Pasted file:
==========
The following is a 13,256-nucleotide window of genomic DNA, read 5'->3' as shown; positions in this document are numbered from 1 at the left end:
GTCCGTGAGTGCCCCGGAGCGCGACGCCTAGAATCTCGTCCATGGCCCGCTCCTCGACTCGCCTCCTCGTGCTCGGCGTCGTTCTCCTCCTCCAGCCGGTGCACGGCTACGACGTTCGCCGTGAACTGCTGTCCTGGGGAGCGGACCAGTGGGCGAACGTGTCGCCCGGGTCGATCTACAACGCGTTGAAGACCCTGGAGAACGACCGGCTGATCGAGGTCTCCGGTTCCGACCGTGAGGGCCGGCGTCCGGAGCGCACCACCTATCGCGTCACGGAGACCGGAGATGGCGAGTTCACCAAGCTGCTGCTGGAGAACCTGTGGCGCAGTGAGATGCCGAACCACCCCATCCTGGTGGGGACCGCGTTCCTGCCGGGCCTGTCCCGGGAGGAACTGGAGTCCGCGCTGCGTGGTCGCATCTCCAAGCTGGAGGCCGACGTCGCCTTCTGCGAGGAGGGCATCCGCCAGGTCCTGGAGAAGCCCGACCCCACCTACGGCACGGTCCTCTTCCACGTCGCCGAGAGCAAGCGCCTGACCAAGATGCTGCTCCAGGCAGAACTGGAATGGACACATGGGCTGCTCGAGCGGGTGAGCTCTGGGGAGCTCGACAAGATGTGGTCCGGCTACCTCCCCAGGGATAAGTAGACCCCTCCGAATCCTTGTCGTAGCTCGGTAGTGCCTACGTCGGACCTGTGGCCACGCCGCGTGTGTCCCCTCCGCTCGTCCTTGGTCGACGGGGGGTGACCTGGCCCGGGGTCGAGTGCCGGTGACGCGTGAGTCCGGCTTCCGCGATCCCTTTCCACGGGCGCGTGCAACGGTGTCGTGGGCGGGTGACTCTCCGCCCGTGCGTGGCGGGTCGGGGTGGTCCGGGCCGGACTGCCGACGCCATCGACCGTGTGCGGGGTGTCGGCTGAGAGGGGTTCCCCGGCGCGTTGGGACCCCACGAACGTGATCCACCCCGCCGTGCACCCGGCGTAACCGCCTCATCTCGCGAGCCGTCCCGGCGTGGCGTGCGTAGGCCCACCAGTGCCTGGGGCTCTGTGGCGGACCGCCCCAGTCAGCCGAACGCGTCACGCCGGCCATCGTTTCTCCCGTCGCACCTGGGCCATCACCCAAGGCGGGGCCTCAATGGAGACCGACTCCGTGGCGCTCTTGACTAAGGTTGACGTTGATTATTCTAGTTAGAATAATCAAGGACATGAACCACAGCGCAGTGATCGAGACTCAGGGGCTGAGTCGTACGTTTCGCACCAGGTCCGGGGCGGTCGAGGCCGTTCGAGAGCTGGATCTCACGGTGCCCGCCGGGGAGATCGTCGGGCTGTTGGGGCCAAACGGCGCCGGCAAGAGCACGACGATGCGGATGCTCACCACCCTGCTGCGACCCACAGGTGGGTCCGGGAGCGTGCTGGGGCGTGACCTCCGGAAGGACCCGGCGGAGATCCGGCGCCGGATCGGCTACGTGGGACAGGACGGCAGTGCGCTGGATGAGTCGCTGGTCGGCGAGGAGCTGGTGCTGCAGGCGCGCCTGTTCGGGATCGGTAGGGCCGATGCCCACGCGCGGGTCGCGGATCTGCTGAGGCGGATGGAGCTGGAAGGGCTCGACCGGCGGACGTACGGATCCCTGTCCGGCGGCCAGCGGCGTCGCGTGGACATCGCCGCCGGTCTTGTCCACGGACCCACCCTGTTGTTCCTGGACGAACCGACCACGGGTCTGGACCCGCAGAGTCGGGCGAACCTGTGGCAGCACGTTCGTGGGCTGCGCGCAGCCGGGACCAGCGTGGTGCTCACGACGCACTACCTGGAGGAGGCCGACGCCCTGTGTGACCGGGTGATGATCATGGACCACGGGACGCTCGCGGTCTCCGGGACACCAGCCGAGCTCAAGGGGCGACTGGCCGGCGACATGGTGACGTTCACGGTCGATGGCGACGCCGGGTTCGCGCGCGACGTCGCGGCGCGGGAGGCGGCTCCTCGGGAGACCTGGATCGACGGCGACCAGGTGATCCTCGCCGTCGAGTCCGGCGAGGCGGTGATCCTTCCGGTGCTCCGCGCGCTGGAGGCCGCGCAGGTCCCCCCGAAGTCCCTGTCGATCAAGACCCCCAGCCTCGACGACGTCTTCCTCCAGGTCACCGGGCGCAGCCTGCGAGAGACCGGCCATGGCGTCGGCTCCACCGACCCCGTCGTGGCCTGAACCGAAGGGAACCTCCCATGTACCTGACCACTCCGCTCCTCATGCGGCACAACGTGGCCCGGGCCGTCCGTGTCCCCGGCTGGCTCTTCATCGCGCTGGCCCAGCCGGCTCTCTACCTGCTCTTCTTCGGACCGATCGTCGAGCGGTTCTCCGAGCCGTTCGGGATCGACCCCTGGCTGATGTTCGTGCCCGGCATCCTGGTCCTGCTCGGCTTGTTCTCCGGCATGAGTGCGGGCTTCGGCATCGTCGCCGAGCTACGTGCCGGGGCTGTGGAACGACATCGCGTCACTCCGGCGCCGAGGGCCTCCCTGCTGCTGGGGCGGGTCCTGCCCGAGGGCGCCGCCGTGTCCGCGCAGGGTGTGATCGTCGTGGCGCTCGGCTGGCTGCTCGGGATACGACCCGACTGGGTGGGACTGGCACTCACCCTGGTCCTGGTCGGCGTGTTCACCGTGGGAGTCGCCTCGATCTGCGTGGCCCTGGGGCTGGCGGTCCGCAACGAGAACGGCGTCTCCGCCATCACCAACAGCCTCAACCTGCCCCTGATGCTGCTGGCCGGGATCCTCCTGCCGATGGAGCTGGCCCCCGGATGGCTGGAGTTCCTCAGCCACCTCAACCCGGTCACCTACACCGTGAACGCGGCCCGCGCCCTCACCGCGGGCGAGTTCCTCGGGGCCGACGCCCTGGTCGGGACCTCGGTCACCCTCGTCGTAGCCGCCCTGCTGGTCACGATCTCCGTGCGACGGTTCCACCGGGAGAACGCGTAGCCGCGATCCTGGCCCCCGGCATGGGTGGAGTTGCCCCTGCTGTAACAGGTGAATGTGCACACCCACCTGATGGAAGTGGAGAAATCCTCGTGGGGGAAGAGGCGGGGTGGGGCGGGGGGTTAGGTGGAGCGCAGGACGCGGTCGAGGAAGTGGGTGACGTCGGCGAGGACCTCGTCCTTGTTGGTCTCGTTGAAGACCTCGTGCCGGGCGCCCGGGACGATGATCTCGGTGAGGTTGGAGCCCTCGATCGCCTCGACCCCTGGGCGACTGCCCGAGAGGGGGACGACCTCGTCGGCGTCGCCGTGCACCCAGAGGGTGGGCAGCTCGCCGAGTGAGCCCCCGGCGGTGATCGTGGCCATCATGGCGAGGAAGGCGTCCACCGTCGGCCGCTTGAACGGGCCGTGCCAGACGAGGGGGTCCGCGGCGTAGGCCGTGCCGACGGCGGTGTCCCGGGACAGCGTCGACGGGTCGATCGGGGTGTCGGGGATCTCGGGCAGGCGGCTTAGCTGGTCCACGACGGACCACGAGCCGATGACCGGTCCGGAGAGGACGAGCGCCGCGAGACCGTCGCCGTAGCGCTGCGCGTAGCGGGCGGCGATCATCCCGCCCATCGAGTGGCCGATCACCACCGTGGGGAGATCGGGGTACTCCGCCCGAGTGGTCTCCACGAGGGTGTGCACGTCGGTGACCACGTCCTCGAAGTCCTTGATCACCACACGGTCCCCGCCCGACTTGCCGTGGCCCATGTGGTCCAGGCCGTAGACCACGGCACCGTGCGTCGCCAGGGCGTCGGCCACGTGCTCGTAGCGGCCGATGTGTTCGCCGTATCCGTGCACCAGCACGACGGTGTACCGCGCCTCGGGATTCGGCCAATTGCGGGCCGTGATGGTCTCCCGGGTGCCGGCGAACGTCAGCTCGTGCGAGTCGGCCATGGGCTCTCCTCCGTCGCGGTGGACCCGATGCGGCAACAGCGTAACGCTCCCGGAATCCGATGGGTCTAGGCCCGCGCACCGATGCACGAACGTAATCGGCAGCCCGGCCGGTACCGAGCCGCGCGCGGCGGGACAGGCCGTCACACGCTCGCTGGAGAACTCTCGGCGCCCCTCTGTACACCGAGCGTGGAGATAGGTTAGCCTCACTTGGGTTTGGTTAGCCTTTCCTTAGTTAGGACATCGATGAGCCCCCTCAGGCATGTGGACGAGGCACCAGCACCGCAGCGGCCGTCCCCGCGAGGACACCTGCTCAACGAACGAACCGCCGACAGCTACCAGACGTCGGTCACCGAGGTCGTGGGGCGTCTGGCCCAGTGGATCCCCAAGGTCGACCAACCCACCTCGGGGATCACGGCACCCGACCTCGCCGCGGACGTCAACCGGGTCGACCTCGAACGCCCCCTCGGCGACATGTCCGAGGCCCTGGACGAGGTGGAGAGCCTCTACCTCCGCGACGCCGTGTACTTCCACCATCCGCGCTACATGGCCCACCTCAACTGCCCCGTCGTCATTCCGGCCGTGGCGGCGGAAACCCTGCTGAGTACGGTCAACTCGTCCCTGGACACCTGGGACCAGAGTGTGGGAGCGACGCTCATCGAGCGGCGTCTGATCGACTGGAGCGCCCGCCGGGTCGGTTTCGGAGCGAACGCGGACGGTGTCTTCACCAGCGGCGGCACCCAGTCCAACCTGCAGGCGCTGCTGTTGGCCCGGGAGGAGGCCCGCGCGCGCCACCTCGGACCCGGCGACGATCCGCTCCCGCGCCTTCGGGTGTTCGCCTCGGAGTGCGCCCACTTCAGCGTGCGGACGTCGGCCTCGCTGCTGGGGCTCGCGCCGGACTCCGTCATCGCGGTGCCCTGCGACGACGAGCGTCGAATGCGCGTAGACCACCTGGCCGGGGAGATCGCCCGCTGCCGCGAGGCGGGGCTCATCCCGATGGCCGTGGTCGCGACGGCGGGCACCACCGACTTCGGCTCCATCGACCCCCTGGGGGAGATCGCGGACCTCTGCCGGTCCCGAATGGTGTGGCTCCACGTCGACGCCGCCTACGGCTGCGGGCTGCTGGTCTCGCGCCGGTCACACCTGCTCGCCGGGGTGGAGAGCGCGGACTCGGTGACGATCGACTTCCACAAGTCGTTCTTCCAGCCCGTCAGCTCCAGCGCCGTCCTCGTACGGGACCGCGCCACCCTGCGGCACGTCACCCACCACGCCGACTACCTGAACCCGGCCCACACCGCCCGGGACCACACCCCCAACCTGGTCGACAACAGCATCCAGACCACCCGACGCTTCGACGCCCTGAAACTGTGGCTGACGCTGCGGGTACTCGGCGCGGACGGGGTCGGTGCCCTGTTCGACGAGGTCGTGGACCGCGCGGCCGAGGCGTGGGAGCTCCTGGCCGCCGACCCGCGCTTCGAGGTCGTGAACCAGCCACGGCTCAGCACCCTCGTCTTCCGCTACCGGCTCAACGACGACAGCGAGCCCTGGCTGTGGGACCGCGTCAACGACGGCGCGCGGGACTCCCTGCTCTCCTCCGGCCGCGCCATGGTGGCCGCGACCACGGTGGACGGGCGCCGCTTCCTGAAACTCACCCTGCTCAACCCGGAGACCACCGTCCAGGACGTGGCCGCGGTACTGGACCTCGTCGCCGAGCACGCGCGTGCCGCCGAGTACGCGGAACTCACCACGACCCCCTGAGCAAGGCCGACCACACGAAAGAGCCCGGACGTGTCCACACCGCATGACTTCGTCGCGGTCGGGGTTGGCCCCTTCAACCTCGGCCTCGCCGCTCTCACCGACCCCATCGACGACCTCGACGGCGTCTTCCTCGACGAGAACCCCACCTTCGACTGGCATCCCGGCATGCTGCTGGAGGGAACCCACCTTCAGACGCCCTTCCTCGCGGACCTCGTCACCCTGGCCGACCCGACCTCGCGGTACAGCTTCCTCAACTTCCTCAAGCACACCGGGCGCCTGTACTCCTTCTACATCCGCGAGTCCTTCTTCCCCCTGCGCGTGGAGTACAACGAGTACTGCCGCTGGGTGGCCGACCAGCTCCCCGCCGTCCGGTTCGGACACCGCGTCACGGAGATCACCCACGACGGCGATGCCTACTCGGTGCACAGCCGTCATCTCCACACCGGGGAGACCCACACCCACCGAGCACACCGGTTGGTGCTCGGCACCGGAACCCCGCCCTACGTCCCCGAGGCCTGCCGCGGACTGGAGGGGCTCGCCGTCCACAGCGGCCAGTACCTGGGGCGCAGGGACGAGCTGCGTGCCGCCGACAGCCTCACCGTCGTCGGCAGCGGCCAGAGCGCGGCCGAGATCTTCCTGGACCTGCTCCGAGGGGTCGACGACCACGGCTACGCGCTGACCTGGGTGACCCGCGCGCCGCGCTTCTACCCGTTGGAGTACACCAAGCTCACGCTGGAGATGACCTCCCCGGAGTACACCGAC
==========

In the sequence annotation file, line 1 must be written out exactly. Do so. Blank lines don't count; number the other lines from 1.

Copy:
The following is a 13,256-nucleotide window of genomic DNA, read 5'->3' as shown; positions in this document are numbered from 1 at the left end: